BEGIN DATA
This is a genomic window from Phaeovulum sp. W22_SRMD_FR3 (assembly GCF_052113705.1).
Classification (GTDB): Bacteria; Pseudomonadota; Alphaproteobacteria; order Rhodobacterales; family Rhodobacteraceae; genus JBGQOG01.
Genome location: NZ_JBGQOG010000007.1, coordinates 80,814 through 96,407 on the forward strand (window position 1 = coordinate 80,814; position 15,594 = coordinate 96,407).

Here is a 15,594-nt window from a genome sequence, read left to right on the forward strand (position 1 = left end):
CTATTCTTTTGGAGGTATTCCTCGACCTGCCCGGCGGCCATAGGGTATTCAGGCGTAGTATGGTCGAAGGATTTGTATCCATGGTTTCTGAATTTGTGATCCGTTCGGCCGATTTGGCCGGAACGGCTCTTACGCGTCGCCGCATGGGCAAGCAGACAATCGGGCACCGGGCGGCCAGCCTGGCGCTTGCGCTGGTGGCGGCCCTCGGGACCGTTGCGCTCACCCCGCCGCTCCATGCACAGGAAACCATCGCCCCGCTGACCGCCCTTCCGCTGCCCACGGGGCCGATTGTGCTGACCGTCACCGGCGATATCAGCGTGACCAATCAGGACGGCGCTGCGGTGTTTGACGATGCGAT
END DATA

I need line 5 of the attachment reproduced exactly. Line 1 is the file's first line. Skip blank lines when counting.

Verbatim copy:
CTATTCTTTTGGAGGTATTCCTCGACCTGCCCGGCGGCCATAGGGTATTCAGGCGTAGTATGGTCGAAGGATTTGTATCCATGGTTTCTGAATTTGTGATCCGTTCGGCCGATTTGGCCGGAACGGCTCTTACGCGTCGCCGCATGGGCAAGCAGACAATCGGGCACCGGGCGGCCAGCCTGGCGCTTGCGCTGGTGGCGGCCCTCGGGACCGTTGCGCTCACCCCGCCGCTCCATGCACAGGAAACCATCGCCCCGCTGACCGCCCTTCCGCTGCCCACGGGGCCGATTGTGCTGACCGTCACCGGCGATATCAGCGTGACCAATCAGGACGGCGCTGCGGTGTTTGACGATGCGAT